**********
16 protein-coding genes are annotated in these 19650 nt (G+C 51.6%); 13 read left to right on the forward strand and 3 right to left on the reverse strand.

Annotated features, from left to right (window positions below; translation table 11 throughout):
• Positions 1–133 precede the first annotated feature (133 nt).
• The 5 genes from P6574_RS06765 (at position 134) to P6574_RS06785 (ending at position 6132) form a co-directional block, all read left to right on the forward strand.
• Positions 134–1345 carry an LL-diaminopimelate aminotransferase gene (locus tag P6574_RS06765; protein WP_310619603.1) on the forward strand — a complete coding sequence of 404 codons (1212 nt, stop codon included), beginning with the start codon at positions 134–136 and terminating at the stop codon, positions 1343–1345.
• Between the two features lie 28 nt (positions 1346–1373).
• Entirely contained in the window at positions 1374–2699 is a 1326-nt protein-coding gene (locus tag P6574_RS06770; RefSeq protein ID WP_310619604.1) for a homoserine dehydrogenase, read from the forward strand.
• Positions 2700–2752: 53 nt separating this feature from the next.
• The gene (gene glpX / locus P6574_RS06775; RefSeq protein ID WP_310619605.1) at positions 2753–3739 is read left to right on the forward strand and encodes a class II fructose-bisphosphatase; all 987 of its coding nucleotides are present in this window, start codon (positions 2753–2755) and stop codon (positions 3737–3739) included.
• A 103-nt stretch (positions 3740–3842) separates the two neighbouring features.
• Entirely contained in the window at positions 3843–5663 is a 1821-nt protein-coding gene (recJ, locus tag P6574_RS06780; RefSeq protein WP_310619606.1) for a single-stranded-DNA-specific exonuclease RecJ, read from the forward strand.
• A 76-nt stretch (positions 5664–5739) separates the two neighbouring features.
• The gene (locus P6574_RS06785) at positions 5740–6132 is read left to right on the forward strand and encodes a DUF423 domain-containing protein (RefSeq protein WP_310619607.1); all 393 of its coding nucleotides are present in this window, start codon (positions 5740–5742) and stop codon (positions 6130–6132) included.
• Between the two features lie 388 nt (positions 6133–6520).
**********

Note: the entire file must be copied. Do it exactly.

16 protein-coding genes are annotated in these 19650 nt (G+C 51.6%); 13 read left to right on the forward strand and 3 right to left on the reverse strand.

Annotated features, from left to right (window positions below; translation table 11 throughout):
• Positions 1–133 precede the first annotated feature (133 nt).
• The 5 genes from P6574_RS06765 (at position 134) to P6574_RS06785 (ending at position 6132) form a co-directional block, all read left to right on the forward strand.
• Positions 134–1345 carry an LL-diaminopimelate aminotransferase gene (locus tag P6574_RS06765; protein WP_310619603.1) on the forward strand — a complete coding sequence of 404 codons (1212 nt, stop codon included), beginning with the start codon at positions 134–136 and terminating at the stop codon, positions 1343–1345.
• Between the two features lie 28 nt (positions 1346–1373).
• Entirely contained in the window at positions 1374–2699 is a 1326-nt protein-coding gene (locus tag P6574_RS06770; RefSeq protein ID WP_310619604.1) for a homoserine dehydrogenase, read from the forward strand.
• Positions 2700–2752: 53 nt separating this feature from the next.
• The gene (gene glpX / locus P6574_RS06775; RefSeq protein ID WP_310619605.1) at positions 2753–3739 is read left to right on the forward strand and encodes a class II fructose-bisphosphatase; all 987 of its coding nucleotides are present in this window, start codon (positions 2753–2755) and stop codon (positions 3737–3739) included.
• A 103-nt stretch (positions 3740–3842) separates the two neighbouring features.
• Entirely contained in the window at positions 3843–5663 is a 1821-nt protein-coding gene (recJ, locus tag P6574_RS06780; RefSeq protein WP_310619606.1) for a single-stranded-DNA-specific exonuclease RecJ, read from the forward strand.
• A 76-nt stretch (positions 5664–5739) separates the two neighbouring features.
• The gene (locus P6574_RS06785) at positions 5740–6132 is read left to right on the forward strand and encodes a DUF423 domain-containing protein (RefSeq protein WP_310619607.1); all 393 of its coding nucleotides are present in this window, start codon (positions 5740–5742) and stop codon (positions 6130–6132) included.
• Between the two features lie 388 nt (positions 6133–6520).